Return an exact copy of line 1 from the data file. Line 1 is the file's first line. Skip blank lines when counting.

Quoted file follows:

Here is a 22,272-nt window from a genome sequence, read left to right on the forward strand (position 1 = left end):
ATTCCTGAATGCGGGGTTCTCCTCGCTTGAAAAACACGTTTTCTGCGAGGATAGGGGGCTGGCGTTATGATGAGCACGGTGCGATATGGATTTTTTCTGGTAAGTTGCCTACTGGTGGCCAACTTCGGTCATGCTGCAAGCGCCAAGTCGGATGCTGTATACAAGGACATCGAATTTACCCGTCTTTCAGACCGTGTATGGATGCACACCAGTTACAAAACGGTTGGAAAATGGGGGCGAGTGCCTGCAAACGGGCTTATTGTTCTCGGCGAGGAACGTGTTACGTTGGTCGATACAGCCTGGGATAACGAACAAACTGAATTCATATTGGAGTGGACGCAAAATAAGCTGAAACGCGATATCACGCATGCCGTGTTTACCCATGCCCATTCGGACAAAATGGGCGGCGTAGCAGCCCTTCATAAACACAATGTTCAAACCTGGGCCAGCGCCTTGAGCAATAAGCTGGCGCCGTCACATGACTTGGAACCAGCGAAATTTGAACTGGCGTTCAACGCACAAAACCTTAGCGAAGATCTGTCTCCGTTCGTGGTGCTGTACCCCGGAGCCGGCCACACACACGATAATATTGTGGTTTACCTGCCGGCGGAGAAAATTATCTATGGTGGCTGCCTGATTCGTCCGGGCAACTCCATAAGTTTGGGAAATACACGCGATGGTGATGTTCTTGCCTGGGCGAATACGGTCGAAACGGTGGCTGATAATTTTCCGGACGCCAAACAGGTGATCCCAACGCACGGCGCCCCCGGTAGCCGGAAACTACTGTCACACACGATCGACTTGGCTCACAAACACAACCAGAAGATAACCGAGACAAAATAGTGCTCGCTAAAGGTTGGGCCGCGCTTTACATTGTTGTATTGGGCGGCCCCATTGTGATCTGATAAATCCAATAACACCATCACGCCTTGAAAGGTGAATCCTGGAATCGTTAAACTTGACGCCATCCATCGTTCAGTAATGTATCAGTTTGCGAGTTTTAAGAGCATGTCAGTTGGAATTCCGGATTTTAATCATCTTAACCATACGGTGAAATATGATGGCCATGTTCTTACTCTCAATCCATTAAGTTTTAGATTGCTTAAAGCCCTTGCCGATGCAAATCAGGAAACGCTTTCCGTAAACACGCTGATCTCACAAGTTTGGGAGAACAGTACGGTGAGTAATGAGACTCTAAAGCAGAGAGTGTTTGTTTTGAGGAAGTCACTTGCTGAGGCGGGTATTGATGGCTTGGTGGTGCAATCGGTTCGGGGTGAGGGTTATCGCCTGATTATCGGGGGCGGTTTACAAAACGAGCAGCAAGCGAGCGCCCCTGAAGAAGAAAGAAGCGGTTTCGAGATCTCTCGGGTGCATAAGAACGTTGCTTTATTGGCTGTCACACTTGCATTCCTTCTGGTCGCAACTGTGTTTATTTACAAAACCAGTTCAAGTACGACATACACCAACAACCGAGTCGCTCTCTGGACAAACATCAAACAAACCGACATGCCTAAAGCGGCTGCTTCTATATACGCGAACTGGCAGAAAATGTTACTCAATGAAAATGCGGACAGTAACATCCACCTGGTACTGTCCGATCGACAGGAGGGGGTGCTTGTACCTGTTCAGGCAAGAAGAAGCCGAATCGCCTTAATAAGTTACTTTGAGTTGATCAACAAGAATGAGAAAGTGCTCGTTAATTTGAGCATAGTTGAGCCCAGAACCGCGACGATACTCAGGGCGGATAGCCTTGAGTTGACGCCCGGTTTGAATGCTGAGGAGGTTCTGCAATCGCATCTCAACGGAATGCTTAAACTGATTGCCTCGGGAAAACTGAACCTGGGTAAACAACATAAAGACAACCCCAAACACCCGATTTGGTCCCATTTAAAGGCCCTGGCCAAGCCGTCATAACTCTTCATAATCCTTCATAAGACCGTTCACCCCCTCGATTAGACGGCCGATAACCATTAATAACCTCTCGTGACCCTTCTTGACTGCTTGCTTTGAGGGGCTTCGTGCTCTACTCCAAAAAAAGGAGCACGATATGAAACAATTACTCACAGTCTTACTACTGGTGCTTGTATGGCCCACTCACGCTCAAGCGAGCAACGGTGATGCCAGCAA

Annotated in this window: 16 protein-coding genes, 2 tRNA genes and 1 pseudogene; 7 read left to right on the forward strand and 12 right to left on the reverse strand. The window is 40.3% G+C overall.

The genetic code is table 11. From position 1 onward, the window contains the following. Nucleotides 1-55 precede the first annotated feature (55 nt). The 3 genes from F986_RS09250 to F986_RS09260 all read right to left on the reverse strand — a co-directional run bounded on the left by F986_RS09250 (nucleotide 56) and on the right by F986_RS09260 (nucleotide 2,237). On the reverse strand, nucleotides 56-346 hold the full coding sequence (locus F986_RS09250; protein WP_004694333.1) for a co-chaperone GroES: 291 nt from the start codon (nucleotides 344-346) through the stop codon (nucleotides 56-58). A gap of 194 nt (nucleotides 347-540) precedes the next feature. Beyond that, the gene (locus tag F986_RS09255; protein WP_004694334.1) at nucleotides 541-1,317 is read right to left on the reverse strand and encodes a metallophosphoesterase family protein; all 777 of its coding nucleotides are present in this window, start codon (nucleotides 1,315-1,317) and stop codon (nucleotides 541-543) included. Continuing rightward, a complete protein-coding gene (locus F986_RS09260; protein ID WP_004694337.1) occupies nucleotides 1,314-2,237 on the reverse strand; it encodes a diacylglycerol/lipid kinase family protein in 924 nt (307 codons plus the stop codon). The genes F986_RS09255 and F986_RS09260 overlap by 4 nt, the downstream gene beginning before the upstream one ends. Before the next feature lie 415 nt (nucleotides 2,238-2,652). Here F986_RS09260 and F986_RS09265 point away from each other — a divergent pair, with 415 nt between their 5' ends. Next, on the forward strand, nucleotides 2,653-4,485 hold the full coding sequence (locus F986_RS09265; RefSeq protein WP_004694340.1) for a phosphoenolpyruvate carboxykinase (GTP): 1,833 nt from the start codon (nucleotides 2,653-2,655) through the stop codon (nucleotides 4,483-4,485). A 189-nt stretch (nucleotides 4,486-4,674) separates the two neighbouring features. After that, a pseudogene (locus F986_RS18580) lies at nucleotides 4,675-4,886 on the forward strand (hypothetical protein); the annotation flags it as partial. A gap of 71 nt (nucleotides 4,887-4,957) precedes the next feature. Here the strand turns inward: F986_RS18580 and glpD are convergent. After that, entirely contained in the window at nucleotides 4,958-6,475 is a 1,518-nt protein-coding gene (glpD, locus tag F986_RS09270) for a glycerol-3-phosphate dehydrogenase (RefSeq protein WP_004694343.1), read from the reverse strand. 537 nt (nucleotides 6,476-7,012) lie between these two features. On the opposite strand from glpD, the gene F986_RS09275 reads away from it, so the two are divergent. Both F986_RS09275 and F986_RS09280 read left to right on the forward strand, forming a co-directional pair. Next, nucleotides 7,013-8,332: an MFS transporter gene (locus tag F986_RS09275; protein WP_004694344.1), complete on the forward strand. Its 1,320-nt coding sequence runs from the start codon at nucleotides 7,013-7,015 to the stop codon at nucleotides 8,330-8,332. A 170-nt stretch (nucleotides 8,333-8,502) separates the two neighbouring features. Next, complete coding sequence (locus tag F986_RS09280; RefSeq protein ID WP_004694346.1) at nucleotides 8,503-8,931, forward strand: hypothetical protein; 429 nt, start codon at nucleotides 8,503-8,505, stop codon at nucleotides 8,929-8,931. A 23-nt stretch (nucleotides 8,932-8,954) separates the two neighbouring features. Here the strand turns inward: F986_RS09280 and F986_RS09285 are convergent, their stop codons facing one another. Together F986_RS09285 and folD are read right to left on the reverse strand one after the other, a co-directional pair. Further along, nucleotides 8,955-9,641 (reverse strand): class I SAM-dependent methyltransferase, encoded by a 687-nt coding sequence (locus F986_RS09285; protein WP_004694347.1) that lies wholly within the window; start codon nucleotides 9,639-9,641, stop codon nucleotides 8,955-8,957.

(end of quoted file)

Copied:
Here is a 22,272-nt window from a genome sequence, read left to right on the forward strand (position 1 = left end):